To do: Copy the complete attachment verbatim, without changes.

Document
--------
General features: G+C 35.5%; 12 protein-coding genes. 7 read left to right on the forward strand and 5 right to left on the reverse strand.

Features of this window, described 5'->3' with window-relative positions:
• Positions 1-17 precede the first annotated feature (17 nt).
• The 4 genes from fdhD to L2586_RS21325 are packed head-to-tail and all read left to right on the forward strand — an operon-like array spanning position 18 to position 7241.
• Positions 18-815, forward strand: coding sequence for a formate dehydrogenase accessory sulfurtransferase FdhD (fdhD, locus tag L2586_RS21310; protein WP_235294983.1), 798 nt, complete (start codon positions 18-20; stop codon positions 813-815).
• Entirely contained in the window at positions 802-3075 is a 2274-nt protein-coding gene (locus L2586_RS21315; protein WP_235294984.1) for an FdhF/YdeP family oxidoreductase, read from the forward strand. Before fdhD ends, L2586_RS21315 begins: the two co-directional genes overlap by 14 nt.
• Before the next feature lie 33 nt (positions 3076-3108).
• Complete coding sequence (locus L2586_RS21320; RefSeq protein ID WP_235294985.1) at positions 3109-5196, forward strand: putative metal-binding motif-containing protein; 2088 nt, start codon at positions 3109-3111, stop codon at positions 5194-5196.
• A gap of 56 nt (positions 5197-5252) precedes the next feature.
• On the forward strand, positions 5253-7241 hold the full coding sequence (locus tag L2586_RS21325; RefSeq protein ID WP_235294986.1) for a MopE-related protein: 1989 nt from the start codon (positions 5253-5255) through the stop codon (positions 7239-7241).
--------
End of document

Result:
General features: G+C 35.5%; 12 protein-coding genes. 7 read left to right on the forward strand and 5 right to left on the reverse strand.

Features of this window, described 5'->3' with window-relative positions:
• Positions 1-17 precede the first annotated feature (17 nt).
• The 4 genes from fdhD to L2586_RS21325 are packed head-to-tail and all read left to right on the forward strand — an operon-like array spanning position 18 to position 7241.
• Positions 18-815, forward strand: coding sequence for a formate dehydrogenase accessory sulfurtransferase FdhD (fdhD, locus tag L2586_RS21310; protein WP_235294983.1), 798 nt, complete (start codon positions 18-20; stop codon positions 813-815).
• Entirely contained in the window at positions 802-3075 is a 2274-nt protein-coding gene (locus L2586_RS21315; protein WP_235294984.1) for an FdhF/YdeP family oxidoreductase, read from the forward strand. Before fdhD ends, L2586_RS21315 begins: the two co-directional genes overlap by 14 nt.
• Before the next feature lie 33 nt (positions 3076-3108).
• Complete coding sequence (locus L2586_RS21320; RefSeq protein ID WP_235294985.1) at positions 3109-5196, forward strand: putative metal-binding motif-containing protein; 2088 nt, start codon at positions 3109-3111, stop codon at positions 5194-5196.
• A gap of 56 nt (positions 5197-5252) precedes the next feature.
• On the forward strand, positions 5253-7241 hold the full coding sequence (locus tag L2586_RS21325; RefSeq protein ID WP_235294986.1) for a MopE-related protein: 1989 nt from the start codon (positions 5253-5255) through the stop codon (positions 7239-7241).